Sequestration Background: Under the Budget Control Act of 2011, the U.S. Congress was tasked with reducing the federal deficit by $1.2 trillion over the next decade. Under that Act, failure to propose a plan to reduce the deficit by the agreed-upon deadline would trigger an enforcement mechanism resulting in automatic budget cuts in both defense and non-defense spending. This enforcement mechanism is called "sequestration." The fiscal cliff deal reached by Congress in January delayed the start of sequestration from January 2 to March 1, 2013. Unless Congress acts to avert sequestration, automatic budget cuts amounting to 5.2% of non-defense discretionary spending will kick in during March. To calculate the impact of sequestration on HIV/AIDS programs, amfAR and NMAC drew on figures from the Center on Budget and Policy Priorities. These projected impacts are summarized below, along with selected commentary (in quotes) by amfAR and NMAC:
AIDS Drug Assistance Program (ADAP): As a result of sequestration cuts, an estimated 9,750 HIV-infected persons – including over 6,500 persons of color – would lose access to the ADAP, which provides antiretroviral medications to low-income PLWHA. The loss of access to HIV treatment would also hamper efforts to reduce HIV transmission: "Recent research has shown that, in addition to saving and improving the lives of PLWHA, HIV treatment reduces the risk of transmitting HIV to an uninfected partner by 96%."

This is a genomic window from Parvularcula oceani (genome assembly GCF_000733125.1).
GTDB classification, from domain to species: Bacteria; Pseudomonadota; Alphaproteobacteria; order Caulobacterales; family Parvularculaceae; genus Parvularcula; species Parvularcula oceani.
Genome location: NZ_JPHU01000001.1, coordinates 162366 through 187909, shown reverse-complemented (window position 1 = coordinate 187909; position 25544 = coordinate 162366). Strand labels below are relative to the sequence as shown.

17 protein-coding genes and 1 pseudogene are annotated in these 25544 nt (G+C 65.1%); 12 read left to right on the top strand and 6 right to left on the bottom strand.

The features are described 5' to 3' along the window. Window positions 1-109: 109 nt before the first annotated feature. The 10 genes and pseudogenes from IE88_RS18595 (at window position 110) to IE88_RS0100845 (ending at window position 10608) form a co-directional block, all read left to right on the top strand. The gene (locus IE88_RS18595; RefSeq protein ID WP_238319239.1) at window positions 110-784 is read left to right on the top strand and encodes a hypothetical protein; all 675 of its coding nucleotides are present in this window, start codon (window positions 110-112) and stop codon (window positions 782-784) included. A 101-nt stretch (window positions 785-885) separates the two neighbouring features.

Housing Opportunities for Persons with AIDS Program (HOPWA): If sequestration cuts to HOPWA take effect, an estimated 1,300 fewer households would receive permanent housing and 1,800 fewer households would receive short-term assistance to prevent homelessness. The impact of the HOPWA cuts would be especially heavy on HIV-infected persons of color. NMAC and amfAR estimate that 1,850 households that include at least one person of color would lose HOPWA housing services; 560 households that include at least one Hispanic person would lose housing services.
AIDS Research Funding: The National Institutes of Health are projected to lose $157 million in AIDS research funding if sequestration cuts occur. As a result, an estimated 290 AIDS research grants would go unfunded, including 30 specifically funding AIDS vaccine research.
CDC Funding for State and Local HIV Prevention Efforts: Under sequestration, more than $40 million in CDC funding would be cut from state and local HIV prevention efforts, including programs targeting young people and adults at high risk of infection.
If the US Congress is able to reach budget agreement to avoid sequestration, we plan to report on the agreement in an upcoming issue of the Health Disparities Update.
Eric Brus is the Director of HIV Health Promotion of AIDS Action Committee. This report is produced by the Health Library of the AIDS Action Committee in collaboration with the New England AIDS Education and Training Center Minority AIDS Initiative Project. The full version is available online, www.aac.org